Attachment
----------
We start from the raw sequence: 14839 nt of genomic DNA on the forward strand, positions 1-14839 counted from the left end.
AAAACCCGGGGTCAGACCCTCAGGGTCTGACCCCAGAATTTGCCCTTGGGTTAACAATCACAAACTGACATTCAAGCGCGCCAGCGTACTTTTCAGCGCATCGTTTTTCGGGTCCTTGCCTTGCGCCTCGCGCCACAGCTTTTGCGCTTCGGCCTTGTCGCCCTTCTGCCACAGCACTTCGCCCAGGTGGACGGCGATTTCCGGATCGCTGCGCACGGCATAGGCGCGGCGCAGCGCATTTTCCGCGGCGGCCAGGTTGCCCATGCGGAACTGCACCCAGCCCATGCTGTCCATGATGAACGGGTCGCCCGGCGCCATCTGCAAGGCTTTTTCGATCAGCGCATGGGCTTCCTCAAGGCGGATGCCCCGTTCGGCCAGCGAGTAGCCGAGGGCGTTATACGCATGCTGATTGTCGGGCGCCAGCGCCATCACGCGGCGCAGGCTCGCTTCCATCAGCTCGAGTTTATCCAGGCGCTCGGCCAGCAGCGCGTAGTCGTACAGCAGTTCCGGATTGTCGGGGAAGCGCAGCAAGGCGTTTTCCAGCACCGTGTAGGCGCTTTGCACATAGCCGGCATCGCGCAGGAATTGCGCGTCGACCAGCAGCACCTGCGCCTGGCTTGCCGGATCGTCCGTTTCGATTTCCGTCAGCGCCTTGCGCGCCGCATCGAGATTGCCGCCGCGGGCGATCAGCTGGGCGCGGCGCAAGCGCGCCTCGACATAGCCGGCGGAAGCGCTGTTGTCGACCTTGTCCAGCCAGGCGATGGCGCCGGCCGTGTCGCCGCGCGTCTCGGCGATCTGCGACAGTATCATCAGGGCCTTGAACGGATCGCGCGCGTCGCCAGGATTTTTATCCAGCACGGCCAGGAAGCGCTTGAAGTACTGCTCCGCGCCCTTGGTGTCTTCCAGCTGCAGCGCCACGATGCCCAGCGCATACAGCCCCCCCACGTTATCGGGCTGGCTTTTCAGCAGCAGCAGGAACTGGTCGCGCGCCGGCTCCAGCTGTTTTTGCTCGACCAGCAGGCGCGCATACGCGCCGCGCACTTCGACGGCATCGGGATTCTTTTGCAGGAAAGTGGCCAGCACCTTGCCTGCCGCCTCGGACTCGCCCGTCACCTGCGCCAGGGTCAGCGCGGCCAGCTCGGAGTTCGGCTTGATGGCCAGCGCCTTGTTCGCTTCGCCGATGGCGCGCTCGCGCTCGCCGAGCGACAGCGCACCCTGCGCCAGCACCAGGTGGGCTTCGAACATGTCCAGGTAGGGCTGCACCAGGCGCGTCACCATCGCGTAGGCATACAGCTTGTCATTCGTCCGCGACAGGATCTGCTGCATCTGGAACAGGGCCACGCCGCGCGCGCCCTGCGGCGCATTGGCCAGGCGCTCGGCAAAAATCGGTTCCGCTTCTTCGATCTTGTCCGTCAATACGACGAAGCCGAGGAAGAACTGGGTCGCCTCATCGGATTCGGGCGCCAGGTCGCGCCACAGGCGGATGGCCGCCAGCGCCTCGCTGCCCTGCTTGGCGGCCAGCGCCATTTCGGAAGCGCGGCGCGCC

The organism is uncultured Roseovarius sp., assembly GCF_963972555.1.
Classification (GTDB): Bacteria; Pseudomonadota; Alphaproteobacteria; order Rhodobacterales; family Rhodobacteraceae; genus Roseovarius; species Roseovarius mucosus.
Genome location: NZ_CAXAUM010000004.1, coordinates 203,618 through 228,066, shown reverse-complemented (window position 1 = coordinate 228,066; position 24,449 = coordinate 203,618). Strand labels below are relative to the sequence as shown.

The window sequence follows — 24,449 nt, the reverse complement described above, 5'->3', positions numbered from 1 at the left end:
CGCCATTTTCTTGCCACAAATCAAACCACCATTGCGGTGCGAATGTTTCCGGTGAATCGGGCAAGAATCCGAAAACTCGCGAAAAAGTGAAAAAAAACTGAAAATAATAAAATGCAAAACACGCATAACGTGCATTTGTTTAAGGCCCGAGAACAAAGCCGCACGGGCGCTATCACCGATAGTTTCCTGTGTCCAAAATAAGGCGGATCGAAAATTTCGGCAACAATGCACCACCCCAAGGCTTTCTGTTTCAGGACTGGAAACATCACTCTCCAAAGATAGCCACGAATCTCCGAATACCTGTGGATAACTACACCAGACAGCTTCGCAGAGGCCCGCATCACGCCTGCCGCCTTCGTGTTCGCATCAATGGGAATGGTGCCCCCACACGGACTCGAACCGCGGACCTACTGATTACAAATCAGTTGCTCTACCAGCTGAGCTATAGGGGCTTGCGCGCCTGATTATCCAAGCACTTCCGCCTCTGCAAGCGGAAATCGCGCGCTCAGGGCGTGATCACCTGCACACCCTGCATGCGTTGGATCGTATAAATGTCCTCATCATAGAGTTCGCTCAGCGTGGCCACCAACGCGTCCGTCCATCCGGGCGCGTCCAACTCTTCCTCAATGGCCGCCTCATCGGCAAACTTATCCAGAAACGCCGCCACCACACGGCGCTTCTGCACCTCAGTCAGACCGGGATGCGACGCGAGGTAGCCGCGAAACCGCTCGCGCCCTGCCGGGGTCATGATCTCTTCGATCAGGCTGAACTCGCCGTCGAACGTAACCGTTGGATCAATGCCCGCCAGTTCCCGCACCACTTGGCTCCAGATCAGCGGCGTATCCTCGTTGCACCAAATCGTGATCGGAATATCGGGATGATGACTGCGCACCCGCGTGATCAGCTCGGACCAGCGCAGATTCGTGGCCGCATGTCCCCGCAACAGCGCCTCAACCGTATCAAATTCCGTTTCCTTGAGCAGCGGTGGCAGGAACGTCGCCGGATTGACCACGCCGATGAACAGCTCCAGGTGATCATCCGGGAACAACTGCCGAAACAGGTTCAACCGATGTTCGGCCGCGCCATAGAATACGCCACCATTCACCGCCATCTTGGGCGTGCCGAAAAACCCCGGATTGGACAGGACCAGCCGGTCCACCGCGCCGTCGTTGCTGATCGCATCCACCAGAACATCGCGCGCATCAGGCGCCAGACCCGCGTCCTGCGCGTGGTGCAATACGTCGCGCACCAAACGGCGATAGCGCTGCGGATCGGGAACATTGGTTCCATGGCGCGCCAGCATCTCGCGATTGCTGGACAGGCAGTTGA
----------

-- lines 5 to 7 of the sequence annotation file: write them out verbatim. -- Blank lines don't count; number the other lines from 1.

Genome location: NZ_CAXAUM010000004.1, coordinates 203,618 through 228,066, shown reverse-complemented (window position 1 = coordinate 228,066; position 24,449 = coordinate 203,618). Strand labels below are relative to the sequence as shown.

The window sequence follows — 24,449 nt, the reverse complement described above, 5'->3', positions numbered from 1 at the left end:
CGCCATTTTCTTGCCACAAATCAAACCACCATTGCGGTGCGAATGTTTCCGGTGAATCGGGCAAGAATCCGAAAACTCGCGAAAAAGTGAAAAAAAACTGAAAATAATAAAATGCAAAACACGCATAACGTGCATTTGTTTAAGGCCCGAGAACAAAGCCGCACGGGCGCTATCACCGATAGTTTCCTGTGTCCAAAATAAGGCGGATCGAAAATTTCGGCAACAATGCACCACCCCAAGGCTTTCTGTTTCAGGACTGGAAACATCACTCTCCAAAGATAGCCACGAATCTCCGAATACCTGTGGATAACTACACCAGACAGCTTCGCAGAGGCCCGCATCACGCCTGCCGCCTTCGTGTTCGCATCAATGGGAATGGTGCCCCCACACGGACTCGAACCGCGGACCTACTGATTACAAATCAGTTGCTCTACCAGCTGAGCTATAGGGGCTTGCGCGCCTGATTATCCAAGCACTTCCGCCTCTGCAAGCGGAAATCGCGCGCTCAGGGCGTGATCACCTGCACACCCTGCATGCGTTGGATCGTATAAATGTCCTCATCATAGAGTTCGCTCAGCGTGGCCACCAACGCGTCCGTCCATCCGGGCGCGTCCAACTCTTCCTCAATGGCCGCCTCATCGGCAAACTTATCCAGAAACGCCGCCACCACACGGCGCTTCTGCACCTCAGTCAGACCGGGATGCGACGCGAGGTAGCCGCGAAACCGCTCGCGCCCTGCCGGGGTCATGATCTCTTCGATCAGGCTGAACTCGCCGTCGAACGTAACCGTTGGATCAATGCCCGCCAGTTCCCGCACCACTTGGCTCCAGATCAGCGGCGTATCCTCGTTGCACCAAATCGTGATCGGAATATCGGGATGATGACTGCGCACCCGCGTGATCAGCTCGGACCAGCGCAGATTCGTGGCCGCATGTCCCCGCAACAGCGCCTCAACCGTATCAAATTCCGTTTCCTTGAGCAGCGGTGGCAGGAACGTCGCCGGATTGACCACGCCGATGAACAGCTCCAGGTGATCATCCGGGAACAACTGCCGAAACAGGTTCAACCGATGTTCGGCCGCGCCATAGAATACGCCACCATTCACCGCCATCTTGGGCGTGCCGAAAAACCCCGGATTGGACAGGACCAGCCGGTCCACCGCGCCGTCGTTGCTGATCGCATCCACCAGAACATCGCGCGCATCAGGCGCCAGACCCGCGTCCTGCGCGTGGTGCAATACGTCGCGCACCAAACGGCGATAGCGCTGCGGATCGGGAACATTGGTTCCATGGCGCGCCAGCATCTCGCGATTGCTGGACAGGCAGTTGA